Kalo Varieties

Which variety of kalo is the best? The one that's in the bowl on the table. - Jerry Konanui, Hawaiian Mahi‘ai

Use As Food

Fair table taro. The taro has excellent quality as table taro. The Mana and the Lauloa taros are used in preference to all others for making the Hawaiian pudding kūlolo, a combination of grated taro and coconut milk.


Very little known how common it is grown in Hawai‘i.

General Characteristics

Short to medium in height, moderately spreading, maturing within 9 to 12 months, producing two or three branches; different from Mana Ke‘oke‘o by the lighter Ha (Petiole) color and whitish rather than light lilac-pink or purple leaf-scar rings of ‘i‘o kalo (Corm).

Ha (Petiole)

50 to 70 cm. long, pale green, often with light brownish fleckings near kōhina (base) and along the margins, pink at edge, purplish at apex, white at kōhina (base).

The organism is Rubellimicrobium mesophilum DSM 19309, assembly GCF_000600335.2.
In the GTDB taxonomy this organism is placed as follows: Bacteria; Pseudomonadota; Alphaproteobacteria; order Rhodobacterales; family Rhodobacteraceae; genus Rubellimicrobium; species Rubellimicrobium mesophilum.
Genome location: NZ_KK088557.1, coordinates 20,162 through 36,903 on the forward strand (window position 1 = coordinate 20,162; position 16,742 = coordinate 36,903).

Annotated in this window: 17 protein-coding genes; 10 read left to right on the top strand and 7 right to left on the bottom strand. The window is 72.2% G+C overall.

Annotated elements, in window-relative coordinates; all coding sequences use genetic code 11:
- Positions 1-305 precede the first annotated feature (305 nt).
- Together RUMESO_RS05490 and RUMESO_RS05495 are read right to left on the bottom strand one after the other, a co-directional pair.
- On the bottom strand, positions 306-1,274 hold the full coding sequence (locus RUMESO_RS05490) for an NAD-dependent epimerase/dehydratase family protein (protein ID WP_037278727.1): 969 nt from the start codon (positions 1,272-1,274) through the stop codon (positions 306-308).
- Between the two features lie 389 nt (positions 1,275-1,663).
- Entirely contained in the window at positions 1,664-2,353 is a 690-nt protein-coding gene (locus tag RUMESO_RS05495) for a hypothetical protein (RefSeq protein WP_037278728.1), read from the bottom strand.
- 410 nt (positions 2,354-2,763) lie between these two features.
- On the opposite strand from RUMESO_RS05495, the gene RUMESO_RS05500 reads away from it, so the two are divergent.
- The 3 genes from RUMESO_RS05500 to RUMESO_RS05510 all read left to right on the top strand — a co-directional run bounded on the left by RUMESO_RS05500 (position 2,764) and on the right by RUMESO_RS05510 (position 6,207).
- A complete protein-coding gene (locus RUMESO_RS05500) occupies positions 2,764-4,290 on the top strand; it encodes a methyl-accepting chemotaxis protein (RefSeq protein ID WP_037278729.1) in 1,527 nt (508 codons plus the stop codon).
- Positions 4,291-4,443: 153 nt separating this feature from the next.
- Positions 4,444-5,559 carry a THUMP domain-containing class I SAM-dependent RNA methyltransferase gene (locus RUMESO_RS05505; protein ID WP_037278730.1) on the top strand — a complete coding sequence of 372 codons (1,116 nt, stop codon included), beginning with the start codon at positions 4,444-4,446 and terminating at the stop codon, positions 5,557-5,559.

Lau or Lu'au(Leaf Blade)

40 to 45 cm. long, 30 to 35 cm. wide, 30 to 35 cm. front tip to base of sinus (māwae), egg-shaped (ovate), firm-chartaceous (this means paper like), medium green; margins slightly revolute (this means to to roll back, or curve upwards); piko yellowish to light purple; round leaf section (lobes) acute with narrow lihi māwae (sinus).

'I'o kalo (Corm)

Flesh chalky white with distinct yellow fibers; skin white.

Pua (Flower)

Hā (peduncle) whitish; flower cover (spathe) 21 to 24 cm. long, the lower tubular portion 3 to 4 cm. long, light green, the upper portion yellow, tightly rolled; spadix (spike of flower) 7 to 8 cm. long, the sterile appendage (tip of flower's spike) 4 to 5 mm. long.